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Hanlong says China approves $1.3 billion bid for Australia's Sundance
BEIJING (Reuters) - Hanlong Mining said China has approved its long-delayed $1.3 billion takeover bid for Australian iron ore developer Sundance Resources (SDL.AX), a vote of confidence for a sector grappling with falling prices and weak demand as the global economy cools.
Hanlong, which already owns 17 percent of Sundance, wants the company for its $4.7 billion Mbalam iron ore project on the border of the republics of Congo and Cameroon in western Africa. The region is seen as a major new source of iron ore that could cut China's dependence on Australia and Brazil.
"We have gotten approval from the National Development and Reform Commission. It was approved on Monday," a media officer from Hanlong told Reuters on Wednesday.
With the approval from the top economic planner, Hanlong now needs finance from China Development Bank to complete the deal that was agreed a year ago, when the iron ore price outlook was far more positive.
The deal's lengthy delays had pointed to China's reluctance to make big bets on risky resources projects offshore amid uncertainty over economic growth at home.
Iron ore prices are languishing near their lowest level in more than two and a half years, hitting the share prices of resource firms.
Hanlong is now seeking to negotiate a lower price for its bid for Sundance, a separate Hanlong official said, now that its share price has fallen over 40 percent from the agreed prices of A$0.57 ($0.60) per share which valued the company at A$1.74 billion.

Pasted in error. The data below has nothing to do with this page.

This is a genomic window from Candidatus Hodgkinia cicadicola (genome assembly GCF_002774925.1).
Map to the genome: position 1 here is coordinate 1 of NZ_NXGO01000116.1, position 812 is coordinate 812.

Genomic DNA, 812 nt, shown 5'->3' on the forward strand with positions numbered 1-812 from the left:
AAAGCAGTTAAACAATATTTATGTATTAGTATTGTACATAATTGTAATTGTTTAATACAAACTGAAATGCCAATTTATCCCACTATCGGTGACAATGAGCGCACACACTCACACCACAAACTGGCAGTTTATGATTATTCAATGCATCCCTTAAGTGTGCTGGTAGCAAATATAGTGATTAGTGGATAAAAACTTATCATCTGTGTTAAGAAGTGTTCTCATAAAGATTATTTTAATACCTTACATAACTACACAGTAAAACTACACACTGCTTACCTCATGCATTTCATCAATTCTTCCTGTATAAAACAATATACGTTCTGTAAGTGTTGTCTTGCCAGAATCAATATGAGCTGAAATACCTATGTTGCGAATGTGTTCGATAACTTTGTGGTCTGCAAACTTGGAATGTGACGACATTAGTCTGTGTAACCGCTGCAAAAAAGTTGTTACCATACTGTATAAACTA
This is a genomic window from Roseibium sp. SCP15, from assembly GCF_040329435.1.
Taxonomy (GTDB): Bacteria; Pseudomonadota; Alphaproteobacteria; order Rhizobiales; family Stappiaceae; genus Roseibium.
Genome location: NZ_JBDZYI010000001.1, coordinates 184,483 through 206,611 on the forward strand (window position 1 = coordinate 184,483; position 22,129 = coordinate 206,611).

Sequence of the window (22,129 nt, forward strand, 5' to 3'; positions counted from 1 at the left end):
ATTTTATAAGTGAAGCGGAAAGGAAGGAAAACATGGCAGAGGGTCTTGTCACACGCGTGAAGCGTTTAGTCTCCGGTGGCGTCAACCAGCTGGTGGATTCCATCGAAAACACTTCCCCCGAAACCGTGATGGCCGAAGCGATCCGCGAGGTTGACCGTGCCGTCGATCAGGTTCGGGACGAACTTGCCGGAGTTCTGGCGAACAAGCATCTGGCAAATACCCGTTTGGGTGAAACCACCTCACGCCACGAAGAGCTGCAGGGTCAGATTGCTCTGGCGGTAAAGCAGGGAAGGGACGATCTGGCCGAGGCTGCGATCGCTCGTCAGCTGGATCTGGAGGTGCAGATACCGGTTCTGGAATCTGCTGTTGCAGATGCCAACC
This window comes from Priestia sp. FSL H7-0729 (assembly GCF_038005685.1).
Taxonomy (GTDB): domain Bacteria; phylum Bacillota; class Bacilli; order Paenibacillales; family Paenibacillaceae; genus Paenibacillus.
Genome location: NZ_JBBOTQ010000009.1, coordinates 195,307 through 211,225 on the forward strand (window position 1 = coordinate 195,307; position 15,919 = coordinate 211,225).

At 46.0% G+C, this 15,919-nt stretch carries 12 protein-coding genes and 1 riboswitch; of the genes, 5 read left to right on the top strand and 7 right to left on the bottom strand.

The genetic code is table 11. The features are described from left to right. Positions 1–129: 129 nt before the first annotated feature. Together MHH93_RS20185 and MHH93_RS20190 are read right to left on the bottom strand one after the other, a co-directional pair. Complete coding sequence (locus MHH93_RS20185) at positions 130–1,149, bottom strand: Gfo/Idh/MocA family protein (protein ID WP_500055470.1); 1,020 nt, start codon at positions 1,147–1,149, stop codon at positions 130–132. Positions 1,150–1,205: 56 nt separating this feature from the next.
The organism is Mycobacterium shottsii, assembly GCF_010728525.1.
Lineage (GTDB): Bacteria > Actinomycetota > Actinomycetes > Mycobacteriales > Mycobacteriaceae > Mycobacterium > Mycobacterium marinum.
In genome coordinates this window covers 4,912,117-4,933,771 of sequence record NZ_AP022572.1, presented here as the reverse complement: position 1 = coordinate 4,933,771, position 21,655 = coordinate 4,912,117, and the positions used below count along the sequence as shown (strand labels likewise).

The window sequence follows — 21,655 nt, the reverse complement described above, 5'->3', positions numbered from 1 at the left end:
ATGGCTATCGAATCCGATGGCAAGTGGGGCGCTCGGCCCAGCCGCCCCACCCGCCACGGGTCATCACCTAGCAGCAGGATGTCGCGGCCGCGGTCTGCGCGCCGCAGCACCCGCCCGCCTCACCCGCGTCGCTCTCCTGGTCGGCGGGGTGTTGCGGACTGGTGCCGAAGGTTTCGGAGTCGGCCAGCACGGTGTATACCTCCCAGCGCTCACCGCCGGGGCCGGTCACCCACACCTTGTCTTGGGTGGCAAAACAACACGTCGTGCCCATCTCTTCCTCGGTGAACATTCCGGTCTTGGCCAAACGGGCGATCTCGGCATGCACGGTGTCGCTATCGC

Sundance shares last traded at A$0.335 cents, before the stock was placed on a trading halt on Tuesday.
The Hanlong official declined to be named because he was not authorized to speak to the media.
Under the agreement, Hanlong must secure China Development Bank's blessings by Aug 31 to buy the shares it does not already own.
Media reports in Australia on Wednesday said Hanlong had reduced the deal to 50 cents a share and Sundance board was expected to recommend the new offer. It was not immediately clear whether the offer had been cut. A Sundance spokeswoman declined to comment.
Australia's Foreign Investment Review Board approved Hanlong's bid for Sundance in June.
The decision caps a tumultuous two years for Sundance. In June 2010, the entire board of directors was killed in a plane crash near the Mbalam project. A new board and management were appointed before the Hanlong bid in July last year. On Tuesday, a Hanlong executive, Calvin Zhu, pleaded guilty to insider trading regarding the bid.
Chinese interest in snapping up Australian assets has dropped sharply since last year, when Chinese takeovers of Australian metals and mining assets peaked at 40 deals worth $6.5 billion, according to Thomson Reuters data.
So far this year, bids have shrunk to $522 million, with bankers and lawyers saying Chinese companies are not eager participants in mine auctions any more.
The Mbalam project, which includes building a 510 km (320 mile) rail line and a deep water port, is expected to produce 35 million tons (38.58 million tons) a year of iron ore.
This compares with a forecast 55 million tonnes this year from Australia's Fortescue Metals Group, (FMG.AX) the world's number four iron producer.
(Additional reporting by Su Dan in Beijing and Narayanan Somasundaram in SYDNEY; Editing by Muralikumar Anantharaman)
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